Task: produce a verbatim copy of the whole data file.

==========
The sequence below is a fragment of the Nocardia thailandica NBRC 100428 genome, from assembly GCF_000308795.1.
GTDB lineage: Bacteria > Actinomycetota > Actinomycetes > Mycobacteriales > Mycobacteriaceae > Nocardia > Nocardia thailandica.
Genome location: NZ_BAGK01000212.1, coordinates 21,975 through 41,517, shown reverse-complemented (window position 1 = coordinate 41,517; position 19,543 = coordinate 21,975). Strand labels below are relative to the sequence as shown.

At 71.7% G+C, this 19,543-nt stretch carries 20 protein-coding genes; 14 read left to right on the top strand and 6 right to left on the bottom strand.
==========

The sequence below is a fragment of the Nocardia thailandica NBRC 100428 genome, from assembly GCF_000308795.1.
GTDB lineage: Bacteria > Actinomycetota > Actinomycetes > Mycobacteriales > Mycobacteriaceae > Nocardia > Nocardia thailandica.
Genome location: NZ_BAGK01000212.1, coordinates 21,975 through 41,517, shown reverse-complemented (window position 1 = coordinate 41,517; position 19,543 = coordinate 21,975). Strand labels below are relative to the sequence as shown.

At 71.7% G+C, this 19,543-nt stretch carries 20 protein-coding genes; 14 read left to right on the top strand and 6 right to left on the bottom strand.